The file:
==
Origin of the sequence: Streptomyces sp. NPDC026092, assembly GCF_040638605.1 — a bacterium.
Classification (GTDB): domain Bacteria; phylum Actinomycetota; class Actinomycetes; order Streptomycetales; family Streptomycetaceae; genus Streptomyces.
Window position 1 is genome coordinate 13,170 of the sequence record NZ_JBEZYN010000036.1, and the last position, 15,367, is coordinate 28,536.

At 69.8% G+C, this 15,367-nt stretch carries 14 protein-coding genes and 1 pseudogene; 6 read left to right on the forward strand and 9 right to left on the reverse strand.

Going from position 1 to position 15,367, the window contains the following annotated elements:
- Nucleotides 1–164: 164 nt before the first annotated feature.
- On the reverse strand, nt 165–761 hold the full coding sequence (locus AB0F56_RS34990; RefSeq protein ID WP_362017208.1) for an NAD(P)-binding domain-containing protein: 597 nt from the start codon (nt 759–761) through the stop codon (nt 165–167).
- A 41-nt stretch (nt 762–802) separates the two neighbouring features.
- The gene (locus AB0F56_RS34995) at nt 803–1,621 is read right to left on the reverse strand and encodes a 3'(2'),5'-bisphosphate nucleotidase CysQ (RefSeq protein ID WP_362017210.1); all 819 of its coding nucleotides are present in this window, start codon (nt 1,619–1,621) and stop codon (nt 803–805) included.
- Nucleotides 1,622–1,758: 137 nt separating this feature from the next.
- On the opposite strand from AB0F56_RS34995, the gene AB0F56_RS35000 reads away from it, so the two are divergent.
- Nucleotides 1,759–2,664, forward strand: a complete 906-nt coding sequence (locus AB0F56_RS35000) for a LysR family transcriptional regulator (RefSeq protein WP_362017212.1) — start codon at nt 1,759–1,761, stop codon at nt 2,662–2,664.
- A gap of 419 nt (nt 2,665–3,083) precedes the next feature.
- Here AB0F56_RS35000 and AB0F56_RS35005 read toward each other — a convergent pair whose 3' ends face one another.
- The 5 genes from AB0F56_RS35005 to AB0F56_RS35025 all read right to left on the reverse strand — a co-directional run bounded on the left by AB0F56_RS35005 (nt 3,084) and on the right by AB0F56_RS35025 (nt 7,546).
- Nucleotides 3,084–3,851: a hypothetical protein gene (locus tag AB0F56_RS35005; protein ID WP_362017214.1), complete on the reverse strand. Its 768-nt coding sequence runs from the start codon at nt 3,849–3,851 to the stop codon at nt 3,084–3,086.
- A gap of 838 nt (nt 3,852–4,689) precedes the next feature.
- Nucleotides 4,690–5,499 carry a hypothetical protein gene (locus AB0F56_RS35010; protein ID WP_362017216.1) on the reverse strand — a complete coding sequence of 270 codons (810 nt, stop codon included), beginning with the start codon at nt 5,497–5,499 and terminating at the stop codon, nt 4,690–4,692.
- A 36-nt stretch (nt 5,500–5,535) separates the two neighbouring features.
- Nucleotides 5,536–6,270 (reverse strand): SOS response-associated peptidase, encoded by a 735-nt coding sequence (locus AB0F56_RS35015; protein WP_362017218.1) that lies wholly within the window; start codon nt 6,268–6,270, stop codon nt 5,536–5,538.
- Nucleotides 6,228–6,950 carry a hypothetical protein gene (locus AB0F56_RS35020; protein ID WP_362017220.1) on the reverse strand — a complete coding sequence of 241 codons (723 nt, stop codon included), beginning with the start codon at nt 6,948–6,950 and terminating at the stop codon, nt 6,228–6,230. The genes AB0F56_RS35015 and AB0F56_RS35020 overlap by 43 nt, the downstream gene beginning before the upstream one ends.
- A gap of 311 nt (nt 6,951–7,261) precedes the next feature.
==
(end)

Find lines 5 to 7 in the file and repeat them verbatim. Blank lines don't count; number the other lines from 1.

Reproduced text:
Going from position 1 to position 15,367, the window contains the following annotated elements:
- Nucleotides 1–164: 164 nt before the first annotated feature.
- On the reverse strand, nt 165–761 hold the full coding sequence (locus AB0F56_RS34990; RefSeq protein ID WP_362017208.1) for an NAD(P)-binding domain-containing protein: 597 nt from the start codon (nt 759–761) through the stop codon (nt 165–167).